The Divine Miracle

      Comments Off on The Divine Miracle

Daina Krumins’ film The Divine Miracle (1972) dramatizes Christ’s crucifixion, his resurrection and his ascent into Heaven. The film is executed as if it were a children’s illustrated Bible come to life in a triptych of tableaus, each with a unique sense of pageantry. The unique look of the film was achieved not with animation, but during the printing process.

Krumins’ previous film, the equally experimental Aether (1972), also utilized a complex printing process to achieve fantastic effects not dissimilar to her photo-collages. In addition to being unified by their shared techniques, both Aether and The Divine Miracle comment on abstract notions of human spirituality made tangible and expressive. Krumins’ films, as well as her writings, present an artist in the midst of a discourse with the divine and the occult in terms of how these ethereal constructs are codified and distilled or even perverted by the mainstream of American capitalist society.

The Divine Miracle, with its gaudy colors and practical effects, perhaps suggests the absurdity of Christian faith as a set of highly marketable icons and symbols. For instance, the Christ image and the appearance of the angels recalls politically conservative Christian propagandist films. This subtle critique, this style, is balanced by the seriousness with which Krumins approaches her divine subject. There is no overt lampooning of Christian faith or of Christ in The Divine Miracle, rather it is in the contrasting dichotomy of dramatic tone and visual style that any sort of critique exists.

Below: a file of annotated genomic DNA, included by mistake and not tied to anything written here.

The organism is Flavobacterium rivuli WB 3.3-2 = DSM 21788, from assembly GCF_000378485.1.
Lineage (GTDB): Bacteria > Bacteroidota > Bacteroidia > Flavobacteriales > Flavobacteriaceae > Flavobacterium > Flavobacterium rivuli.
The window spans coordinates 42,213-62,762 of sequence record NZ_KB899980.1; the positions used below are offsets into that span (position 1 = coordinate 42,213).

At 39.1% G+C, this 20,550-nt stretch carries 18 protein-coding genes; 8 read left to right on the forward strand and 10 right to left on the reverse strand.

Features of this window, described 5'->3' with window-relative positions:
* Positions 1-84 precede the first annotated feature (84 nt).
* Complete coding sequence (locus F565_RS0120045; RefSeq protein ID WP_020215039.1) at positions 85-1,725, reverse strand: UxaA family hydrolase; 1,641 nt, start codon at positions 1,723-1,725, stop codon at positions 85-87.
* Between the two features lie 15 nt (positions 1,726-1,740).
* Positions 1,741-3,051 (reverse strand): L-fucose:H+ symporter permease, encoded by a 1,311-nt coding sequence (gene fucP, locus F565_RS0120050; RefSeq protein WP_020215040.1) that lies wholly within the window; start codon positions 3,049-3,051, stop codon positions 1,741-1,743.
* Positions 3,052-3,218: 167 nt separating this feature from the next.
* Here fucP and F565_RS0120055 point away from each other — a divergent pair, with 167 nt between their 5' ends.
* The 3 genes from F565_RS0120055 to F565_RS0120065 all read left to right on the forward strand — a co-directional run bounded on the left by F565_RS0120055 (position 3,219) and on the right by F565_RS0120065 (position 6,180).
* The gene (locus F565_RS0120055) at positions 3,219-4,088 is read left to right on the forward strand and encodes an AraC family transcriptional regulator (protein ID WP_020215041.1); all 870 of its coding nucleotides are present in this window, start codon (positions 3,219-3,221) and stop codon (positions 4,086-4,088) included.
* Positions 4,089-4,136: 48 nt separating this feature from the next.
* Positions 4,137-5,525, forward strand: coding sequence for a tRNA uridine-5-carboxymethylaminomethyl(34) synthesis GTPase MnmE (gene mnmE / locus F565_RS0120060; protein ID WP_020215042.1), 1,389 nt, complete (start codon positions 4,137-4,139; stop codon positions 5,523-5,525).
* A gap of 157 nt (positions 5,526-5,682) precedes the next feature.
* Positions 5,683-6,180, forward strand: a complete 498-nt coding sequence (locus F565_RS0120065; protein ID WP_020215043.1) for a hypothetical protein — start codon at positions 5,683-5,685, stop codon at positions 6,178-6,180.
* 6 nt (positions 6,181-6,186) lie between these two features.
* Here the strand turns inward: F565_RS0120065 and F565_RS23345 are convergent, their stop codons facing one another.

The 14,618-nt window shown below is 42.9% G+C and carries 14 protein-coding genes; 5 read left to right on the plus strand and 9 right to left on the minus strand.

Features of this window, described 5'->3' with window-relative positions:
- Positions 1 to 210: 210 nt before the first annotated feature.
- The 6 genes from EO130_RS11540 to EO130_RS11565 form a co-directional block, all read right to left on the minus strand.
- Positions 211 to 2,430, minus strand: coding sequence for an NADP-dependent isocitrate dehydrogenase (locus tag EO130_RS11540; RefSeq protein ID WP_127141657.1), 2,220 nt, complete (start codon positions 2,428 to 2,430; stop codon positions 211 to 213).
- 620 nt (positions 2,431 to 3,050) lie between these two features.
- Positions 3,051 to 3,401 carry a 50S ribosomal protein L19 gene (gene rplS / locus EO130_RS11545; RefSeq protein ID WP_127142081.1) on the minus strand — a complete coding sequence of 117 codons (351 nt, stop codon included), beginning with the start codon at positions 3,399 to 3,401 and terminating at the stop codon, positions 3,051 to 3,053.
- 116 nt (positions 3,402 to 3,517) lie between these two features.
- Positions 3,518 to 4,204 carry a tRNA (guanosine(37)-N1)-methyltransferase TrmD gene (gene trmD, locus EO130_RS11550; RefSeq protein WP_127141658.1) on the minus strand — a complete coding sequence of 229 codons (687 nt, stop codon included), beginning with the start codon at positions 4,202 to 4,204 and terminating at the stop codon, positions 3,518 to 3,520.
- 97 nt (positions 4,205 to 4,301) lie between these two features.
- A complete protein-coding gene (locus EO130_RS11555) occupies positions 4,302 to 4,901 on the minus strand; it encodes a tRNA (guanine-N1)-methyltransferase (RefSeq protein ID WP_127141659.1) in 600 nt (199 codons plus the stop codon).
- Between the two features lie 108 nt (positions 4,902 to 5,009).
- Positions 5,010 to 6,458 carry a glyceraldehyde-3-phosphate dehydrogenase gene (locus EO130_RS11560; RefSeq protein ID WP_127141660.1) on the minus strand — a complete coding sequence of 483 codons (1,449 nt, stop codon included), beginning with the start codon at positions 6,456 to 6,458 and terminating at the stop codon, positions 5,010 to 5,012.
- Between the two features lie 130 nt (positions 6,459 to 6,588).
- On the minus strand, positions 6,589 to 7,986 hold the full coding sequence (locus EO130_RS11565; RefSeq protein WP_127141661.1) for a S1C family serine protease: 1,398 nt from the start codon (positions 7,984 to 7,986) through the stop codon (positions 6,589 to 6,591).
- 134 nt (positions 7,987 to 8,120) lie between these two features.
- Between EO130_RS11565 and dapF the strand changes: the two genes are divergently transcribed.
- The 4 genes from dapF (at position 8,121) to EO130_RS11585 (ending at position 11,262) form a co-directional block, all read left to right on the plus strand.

Unifying these opposing aesthetic impulses is the music of Rhys Chatham. Chatham’s musical composition for The Divine Miracle comes early in his career as a composer and is decidedly avant-garde. The fluttering, heavenly sounds of the music for the film pre-dates Chatham’s first success with No Wave music in the late seventies and instead suggests the work of John Cage.

Krumins’ conceptual methodology and Chatham’s sonic contributions place The Divine Miracle towards the end of, but firmly apart of, the most prolific period of American underground filmmaking. The value of The Divine Miracle rests more on the side of Krumins’ technical achievement than her subtle critique of American Christianity. When viewed today The Divine Miracle is attractive because it’s analogue roots make it look like nothing else one is likely to find streaming anywhere.